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Career Advice from Seasoned Individuals Dearly Needed

post #1 of 14
Thread Starter 

I'm green.  Experience in Pastry but green.

I've worked in restaurants for the past decade but just recently started my descent into the culinary field on my way to one day become a great Chef.

 

So I've been interviewing at various restaurants and this is the dilemma I'm faced with.

 

2 Job offers.

 

Restaurant A & B - BOTH:

busy. well seasoned executive chefs.  great food.  high standards. similar pay.

 

Restaurant A:

The executive chef is somewhat of a "celebrity chef".  Open kitchen.  Brand new restaurant.  Brand new kitchen.  HUGE staff.  During my trail - I felt that it was almost showy but a good environment.  The staff was friendly.  Was offered a fulltime spot as both a pastry cook and the opportunity to learn savory.  (To clarify, my passion lies with learning and perfecting skills in the savory focus, not pastry)

 

Restaurant B:

The executive chef is seasoned but not nearly as well known as A's.  Old and well established restaurant.  Closed kitchen.  Chef de Cuisine holds EXTREMELY high standards and is someone to learn from.  Staff was "ok" - a bit cold though.  The potential to move up and around is SLIGHTLY greater here.

 

I think I'll learn great from both restaurants but gain a much stronger skill foundation from Restaurant B.  However, Restaurant A offers a name and reputation with it as well more of a tip of the hat towards modern gastronomy.

 

Fast forward 10 years to where I'm an amazing Exec. Chef at a top 50 restaurant... Would Restaurant A or Restaurant B have contributed most to this goal?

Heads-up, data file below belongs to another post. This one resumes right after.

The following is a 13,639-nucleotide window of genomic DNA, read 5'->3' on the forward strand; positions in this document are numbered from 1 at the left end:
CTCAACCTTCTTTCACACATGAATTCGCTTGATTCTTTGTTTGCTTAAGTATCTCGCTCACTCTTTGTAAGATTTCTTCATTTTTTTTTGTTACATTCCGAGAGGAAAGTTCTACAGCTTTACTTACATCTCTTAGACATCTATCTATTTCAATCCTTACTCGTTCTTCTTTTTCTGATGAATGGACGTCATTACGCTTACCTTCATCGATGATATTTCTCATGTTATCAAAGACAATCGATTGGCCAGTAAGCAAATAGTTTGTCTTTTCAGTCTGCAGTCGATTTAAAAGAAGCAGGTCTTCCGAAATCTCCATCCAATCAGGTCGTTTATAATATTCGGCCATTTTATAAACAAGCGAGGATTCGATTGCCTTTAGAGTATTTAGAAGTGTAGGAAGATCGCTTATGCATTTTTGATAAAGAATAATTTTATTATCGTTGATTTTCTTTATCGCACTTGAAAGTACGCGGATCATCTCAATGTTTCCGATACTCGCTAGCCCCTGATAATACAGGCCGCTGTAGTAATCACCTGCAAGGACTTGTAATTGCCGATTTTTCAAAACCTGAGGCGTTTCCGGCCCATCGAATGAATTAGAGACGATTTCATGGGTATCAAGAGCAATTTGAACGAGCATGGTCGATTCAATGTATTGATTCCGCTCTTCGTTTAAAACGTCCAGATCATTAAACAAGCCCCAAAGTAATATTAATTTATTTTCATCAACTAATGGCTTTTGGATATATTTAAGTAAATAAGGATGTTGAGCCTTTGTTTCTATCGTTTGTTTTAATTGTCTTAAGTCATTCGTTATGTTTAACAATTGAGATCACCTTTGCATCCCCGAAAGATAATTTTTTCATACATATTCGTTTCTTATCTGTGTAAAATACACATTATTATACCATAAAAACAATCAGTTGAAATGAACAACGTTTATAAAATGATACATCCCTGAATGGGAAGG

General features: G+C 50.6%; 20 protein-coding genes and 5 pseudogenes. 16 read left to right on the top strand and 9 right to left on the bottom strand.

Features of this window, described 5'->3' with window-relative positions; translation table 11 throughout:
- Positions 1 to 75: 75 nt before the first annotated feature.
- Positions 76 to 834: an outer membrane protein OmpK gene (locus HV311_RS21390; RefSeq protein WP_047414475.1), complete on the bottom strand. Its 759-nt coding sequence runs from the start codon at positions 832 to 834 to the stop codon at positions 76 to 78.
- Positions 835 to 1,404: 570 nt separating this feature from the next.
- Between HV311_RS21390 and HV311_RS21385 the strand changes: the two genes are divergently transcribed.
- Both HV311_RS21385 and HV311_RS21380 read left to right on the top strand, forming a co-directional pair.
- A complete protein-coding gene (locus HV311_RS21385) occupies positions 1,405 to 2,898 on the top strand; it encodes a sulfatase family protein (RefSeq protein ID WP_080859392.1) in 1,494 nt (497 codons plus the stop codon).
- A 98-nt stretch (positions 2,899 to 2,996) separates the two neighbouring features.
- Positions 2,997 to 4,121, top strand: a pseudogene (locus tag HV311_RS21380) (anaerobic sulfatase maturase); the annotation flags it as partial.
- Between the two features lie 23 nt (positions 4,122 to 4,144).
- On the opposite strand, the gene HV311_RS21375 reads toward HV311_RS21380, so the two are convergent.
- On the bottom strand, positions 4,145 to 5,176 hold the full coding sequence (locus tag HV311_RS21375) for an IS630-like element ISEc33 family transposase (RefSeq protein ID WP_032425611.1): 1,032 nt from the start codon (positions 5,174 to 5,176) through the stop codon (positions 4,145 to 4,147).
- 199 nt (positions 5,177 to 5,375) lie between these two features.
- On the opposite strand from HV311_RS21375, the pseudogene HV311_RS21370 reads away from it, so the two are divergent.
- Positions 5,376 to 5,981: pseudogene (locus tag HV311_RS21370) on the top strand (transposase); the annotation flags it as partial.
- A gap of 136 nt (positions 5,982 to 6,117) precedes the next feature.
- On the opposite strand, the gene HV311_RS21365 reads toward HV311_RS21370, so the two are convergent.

post #2 of 14

I can't really clarify why, but my gut says B. I'm sure the staff would warm up to you if you actually were there full time

post #3 of 14
Thread Starter 

I've been getting that feeling and have really been leaning towards B - I just don't want it to bite me in the a$$.  I feel like the name and reputation of the chef and restaurant along with the learning and being in a kitchen that gears more towards modern gastronomy might help in the long run but B is an opportunity for me to really set some solid foundations for the rest of my career.

post #4 of 14

It sounds like A will get you more money initially but perhaps B would be the place to go to school at and look for the long term. A has the publicity of the chef and you will never be known for your work there as it was all the chefs creations. B on the other hand might be better established and has found a way to make money doing this biz. Tough choice and really it does not matter much as you should take your decision as a win/win  cenario for you are in a very great spot for your desires.Good luck and have fun and enjoy it all! Doug.................

The two most common things in the universe are hydrogen and stupidity !
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The two most common things in the universe are hydrogen and stupidity !
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post #5 of 14

A will build a resume

B will build confidence & skills

 

Which do you feel you need most?

post #6 of 14
Thread Starter 
That's precisely my dilemma however Ive been feeling like a super strong foundation of skills at this point in my career would matter much more than a celebrity chefs name on my resume. But it's also been hard for me to not think that perhaps I'm wrong in this regard.
post #7 of 14

Go with which ever Chef will Teach you the most and move you to different stations...Look at it this way. It looks great to put on a Resume that you worked at Emeril's New Orleans for Two years but if you never or rarely got out of Pantry...It's worthless, you know nothing! The early years is the time to learn, time to build Your Reputation, then the big boys will seek You out. Bottom line it does not matter who you worked for if you can't put out a quality product, quickly and consistantly...Good Luck...JJ